In this past weekend’s newsletter, I discussed the bullish view of a trade deal with China.
“Assuming we are correct, and Trump does indeed ‘cave’ into China in mid-October to get a ‘small deal’ done, what does this mean for the market.
The most obvious impact, assuming all ‘tariffs’ are removed, would be a psychological ‘pop’ to the markets which, given that markets are already hovering near all-time highs, would suggest a rally into the end of the year.”
This is not the first time we presented our analysis for a “bull run” to 3300. To wit:
“The Bull Case For 3300
- Stock Buybacks
- Fed Rate Cuts
- Stoppage of QT
- Trade Deal”
While I did follow those statements up with why a “bear market” is inevitable, I didn’t discuss the issue of what happens is Trump decides to play hardball and the “trade negotiations” fall apart.
Given Trump’s volatile temperament, this is not an unlikely “probability.” Also, there is more than just a little pressure from his base of voters to press for a bigger deal.
As I noted, China cannot agree to the biggest issues which have stalled negotiations so far:
- Cutting the share of the state in the overall economy from 38% to 20%,
- Implementing an enforcement check mechanism; and,
- Technology transfer protections
For China, these items are an infringement on its sovereignty, and requires a complete abandonment the “Made in China 2025” industrial policy program. This is something that President Xi is extremely unlikely to do, particularly for a U.S. President who is in office for a maximum of 4-more years.
Of course, if talks break down, there are two potential outcomes investors need to consider for the portfolio:
- Everything remains status quo for now and more talks are scheduled for a future date, or;
- Talks breakdown and both countries substantially increase tariffs on their counterparts.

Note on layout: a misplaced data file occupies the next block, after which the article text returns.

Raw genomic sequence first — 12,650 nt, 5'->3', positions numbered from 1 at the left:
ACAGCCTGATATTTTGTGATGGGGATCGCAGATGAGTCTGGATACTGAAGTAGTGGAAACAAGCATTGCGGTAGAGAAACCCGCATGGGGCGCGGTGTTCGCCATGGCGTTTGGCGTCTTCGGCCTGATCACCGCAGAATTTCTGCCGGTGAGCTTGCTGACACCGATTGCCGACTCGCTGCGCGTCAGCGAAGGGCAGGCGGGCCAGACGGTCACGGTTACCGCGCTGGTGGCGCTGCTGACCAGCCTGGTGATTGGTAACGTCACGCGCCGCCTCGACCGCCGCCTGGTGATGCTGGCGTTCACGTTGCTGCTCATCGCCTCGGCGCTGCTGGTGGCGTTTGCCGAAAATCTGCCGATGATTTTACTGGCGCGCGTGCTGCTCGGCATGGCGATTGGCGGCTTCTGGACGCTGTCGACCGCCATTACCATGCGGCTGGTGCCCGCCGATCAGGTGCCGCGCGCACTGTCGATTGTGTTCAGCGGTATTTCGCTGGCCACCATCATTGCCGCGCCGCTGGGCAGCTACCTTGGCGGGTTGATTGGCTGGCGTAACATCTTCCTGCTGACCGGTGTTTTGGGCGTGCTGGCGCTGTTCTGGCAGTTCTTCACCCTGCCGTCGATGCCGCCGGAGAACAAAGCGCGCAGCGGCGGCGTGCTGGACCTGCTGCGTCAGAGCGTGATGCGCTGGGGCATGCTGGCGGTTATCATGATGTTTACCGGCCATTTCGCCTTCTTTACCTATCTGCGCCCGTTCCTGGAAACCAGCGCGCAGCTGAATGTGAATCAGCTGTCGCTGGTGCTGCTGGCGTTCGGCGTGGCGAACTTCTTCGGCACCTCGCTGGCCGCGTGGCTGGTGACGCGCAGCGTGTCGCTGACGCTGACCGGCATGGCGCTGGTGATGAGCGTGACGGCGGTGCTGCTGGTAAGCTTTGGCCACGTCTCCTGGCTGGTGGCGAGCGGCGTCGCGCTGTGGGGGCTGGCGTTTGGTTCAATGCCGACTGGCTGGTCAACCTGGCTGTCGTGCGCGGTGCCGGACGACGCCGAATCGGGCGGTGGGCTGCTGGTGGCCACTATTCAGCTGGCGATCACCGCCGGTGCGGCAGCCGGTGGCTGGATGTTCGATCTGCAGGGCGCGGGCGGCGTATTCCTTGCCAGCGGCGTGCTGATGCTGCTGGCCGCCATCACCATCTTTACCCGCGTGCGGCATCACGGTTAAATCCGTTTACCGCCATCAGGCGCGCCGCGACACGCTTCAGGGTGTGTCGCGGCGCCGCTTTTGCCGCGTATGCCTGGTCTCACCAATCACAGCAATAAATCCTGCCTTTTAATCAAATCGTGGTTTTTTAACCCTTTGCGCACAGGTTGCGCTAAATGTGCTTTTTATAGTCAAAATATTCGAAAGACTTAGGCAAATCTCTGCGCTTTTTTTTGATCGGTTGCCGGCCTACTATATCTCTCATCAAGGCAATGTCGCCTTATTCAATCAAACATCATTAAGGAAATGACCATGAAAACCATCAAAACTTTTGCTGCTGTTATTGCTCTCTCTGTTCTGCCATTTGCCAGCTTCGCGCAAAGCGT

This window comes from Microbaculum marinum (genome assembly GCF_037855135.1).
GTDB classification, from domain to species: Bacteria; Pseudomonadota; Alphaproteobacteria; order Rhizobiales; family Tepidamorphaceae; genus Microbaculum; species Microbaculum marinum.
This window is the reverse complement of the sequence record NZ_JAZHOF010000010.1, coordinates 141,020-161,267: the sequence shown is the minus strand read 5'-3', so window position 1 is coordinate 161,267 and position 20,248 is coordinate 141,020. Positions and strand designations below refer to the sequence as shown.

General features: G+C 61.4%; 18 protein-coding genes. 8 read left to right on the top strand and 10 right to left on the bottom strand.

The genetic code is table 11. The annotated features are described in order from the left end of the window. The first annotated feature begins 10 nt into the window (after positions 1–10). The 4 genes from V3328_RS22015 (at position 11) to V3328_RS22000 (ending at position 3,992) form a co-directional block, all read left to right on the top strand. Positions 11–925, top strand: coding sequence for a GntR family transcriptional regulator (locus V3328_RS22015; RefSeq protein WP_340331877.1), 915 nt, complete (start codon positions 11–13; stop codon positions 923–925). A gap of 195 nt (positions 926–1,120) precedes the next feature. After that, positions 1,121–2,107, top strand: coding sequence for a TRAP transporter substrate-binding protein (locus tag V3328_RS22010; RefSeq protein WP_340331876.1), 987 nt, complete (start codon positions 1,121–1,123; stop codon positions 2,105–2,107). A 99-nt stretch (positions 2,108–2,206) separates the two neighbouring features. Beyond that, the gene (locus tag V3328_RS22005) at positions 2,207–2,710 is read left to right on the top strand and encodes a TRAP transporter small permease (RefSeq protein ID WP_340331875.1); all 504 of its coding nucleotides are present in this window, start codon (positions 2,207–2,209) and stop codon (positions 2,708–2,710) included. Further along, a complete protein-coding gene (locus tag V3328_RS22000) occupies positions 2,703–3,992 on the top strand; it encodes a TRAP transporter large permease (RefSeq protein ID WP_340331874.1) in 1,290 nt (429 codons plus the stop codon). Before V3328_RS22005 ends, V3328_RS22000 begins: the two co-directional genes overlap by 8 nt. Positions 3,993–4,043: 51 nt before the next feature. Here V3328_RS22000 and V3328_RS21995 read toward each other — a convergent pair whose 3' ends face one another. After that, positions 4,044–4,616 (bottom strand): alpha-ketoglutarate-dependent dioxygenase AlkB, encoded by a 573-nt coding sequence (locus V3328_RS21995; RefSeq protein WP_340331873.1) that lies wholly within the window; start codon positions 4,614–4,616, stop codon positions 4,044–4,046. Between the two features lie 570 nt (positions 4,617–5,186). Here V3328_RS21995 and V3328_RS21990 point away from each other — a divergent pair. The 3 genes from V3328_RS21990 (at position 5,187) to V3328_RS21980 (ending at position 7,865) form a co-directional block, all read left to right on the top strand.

Given that current tariffs are weighing on Trump’s supporters in the Midwest, and both Silicon Valley and retail’s corporate giants have pressured Trump not to increase tariffs further, the most probable outcome is the first.
No Trade Deal, No New Tariffs
Unfortunately, that outcome does little for the market in the short-term as existing tariffs continue to weigh on corporate profitability, as well as consumption. Given that earnings are already on the decline, the benefits of tax cut legislation have been absorbed, and economic growth is weakening, there is little to boost asset prices higher.
Therefore, under this scenario, current tariffs will continue to weigh on corporate profitability, but “hopes” for future talks will likely continue to keep markets intact for a while longer. However, as we head into 2020, a potential retracement will likely occur as markets reprice for slower earnings and economic growth.
In this environment, we would continue to expect some underperformance by those sectors most directly related to the current tariffs which would be Basic Materials, Industrials, and Emerging Markets.
Since the beginning of the “trade war,” these sectors have lagged overall market performance and have been under-weighted in portfolios. We alerted our RIA PRO subscribers to this change in March, 2018:
“We closed out our Materials trade on potential “tariff” risk. Industrials are now added to the list of those on the “watch, wait and see” list with the break below its 50-dma. Tariff risk continues to rise and Larry Kudlow as National Economic Advisor is not likely to help the situation as his ‘strong dollar’ views will NOT be beneficial to these three sectors. Also, we reduced weights in international exposure due to the likely impact to economic growth from ‘tariffs’ on those markets which have continued to weaken again this week.”
That advice turned out well as those sectors have continued to languish in terms of relative performance since then.